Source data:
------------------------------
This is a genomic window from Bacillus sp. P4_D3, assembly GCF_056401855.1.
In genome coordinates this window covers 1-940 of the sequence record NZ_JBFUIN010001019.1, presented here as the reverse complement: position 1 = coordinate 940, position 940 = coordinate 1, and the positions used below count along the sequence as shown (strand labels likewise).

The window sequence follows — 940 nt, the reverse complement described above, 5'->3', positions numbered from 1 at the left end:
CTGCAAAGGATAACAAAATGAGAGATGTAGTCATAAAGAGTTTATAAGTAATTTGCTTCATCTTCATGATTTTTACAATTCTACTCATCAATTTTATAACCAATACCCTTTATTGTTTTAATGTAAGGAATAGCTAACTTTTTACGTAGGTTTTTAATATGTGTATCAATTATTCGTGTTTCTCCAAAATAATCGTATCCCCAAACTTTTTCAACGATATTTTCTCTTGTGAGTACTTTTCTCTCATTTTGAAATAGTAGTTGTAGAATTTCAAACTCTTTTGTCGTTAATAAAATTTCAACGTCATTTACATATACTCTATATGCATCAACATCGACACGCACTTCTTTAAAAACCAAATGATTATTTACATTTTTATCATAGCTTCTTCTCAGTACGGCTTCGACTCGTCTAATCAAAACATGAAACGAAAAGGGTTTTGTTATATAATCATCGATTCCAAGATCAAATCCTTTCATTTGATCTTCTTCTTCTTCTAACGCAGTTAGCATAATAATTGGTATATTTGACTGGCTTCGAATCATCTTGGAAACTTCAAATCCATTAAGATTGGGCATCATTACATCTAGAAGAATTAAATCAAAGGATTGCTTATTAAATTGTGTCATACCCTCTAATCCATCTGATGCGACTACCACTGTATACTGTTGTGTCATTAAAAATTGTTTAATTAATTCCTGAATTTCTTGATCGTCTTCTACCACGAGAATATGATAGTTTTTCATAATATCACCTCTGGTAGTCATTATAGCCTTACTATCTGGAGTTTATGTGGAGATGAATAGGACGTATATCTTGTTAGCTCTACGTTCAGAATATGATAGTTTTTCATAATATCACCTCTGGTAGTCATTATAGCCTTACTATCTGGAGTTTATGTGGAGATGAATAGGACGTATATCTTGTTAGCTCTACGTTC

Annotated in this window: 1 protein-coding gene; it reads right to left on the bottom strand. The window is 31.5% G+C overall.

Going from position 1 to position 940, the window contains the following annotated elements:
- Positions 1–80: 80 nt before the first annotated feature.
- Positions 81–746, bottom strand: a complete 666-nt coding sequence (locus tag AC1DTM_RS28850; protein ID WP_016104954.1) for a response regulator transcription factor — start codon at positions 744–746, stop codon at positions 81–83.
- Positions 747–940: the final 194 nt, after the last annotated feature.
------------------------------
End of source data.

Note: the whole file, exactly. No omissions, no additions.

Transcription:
This is a genomic window from Bacillus sp. P4_D3, assembly GCF_056401855.1.
In genome coordinates this window covers 1-940 of the sequence record NZ_JBFUIN010001019.1, presented here as the reverse complement: position 1 = coordinate 940, position 940 = coordinate 1, and the positions used below count along the sequence as shown (strand labels likewise).

The window sequence follows — 940 nt, the reverse complement described above, 5'->3', positions numbered from 1 at the left end:
CTGCAAAGGATAACAAAATGAGAGATGTAGTCATAAAGAGTTTATAAGTAATTTGCTTCATCTTCATGATTTTTACAATTCTACTCATCAATTTTATAACCAATACCCTTTATTGTTTTAATGTAAGGAATAGCTAACTTTTTACGTAGGTTTTTAATATGTGTATCAATTATTCGTGTTTCTCCAAAATAATCGTATCCCCAAACTTTTTCAACGATATTTTCTCTTGTGAGTACTTTTCTCTCATTTTGAAATAGTAGTTGTAGAATTTCAAACTCTTTTGTCGTTAATAAAATTTCAACGTCATTTACATATACTCTATATGCATCAACATCGACACGCACTTCTTTAAAAACCAAATGATTATTTACATTTTTATCATAGCTTCTTCTCAGTACGGCTTCGACTCGTCTAATCAAAACATGAAACGAAAAGGGTTTTGTTATATAATCATCGATTCCAAGATCAAATCCTTTCATTTGATCTTCTTCTTCTTCTAACGCAGTTAGCATAATAATTGGTATATTTGACTGGCTTCGAATCATCTTGGAAACTTCAAATCCATTAAGATTGGGCATCATTACATCTAGAAGAATTAAATCAAAGGATTGCTTATTAAATTGTGTCATACCCTCTAATCCATCTGATGCGACTACCACTGTATACTGTTGTGTCATTAAAAATTGTTTAATTAATTCCTGAATTTCTTGATCGTCTTCTACCACGAGAATATGATAGTTTTTCATAATATCACCTCTGGTAGTCATTATAGCCTTACTATCTGGAGTTTATGTGGAGATGAATAGGACGTATATCTTGTTAGCTCTACGTTCAGAATATGATAGTTTTTCATAATATCACCTCTGGTAGTCATTATAGCCTTACTATCTGGAGTTTATGTGGAGATGAATAGGACGTATATCTTGTTAGCTCTACGTTC

Annotated in this window: 1 protein-coding gene; it reads right to left on the bottom strand. The window is 31.5% G+C overall.

Going from position 1 to position 940, the window contains the following annotated elements:
- Positions 1–80: 80 nt before the first annotated feature.
- Positions 81–746, bottom strand: a complete 666-nt coding sequence (locus tag AC1DTM_RS28850; protein ID WP_016104954.1) for a response regulator transcription factor — start codon at positions 744–746, stop codon at positions 81–83.
- Positions 747–940: the final 194 nt, after the last annotated feature.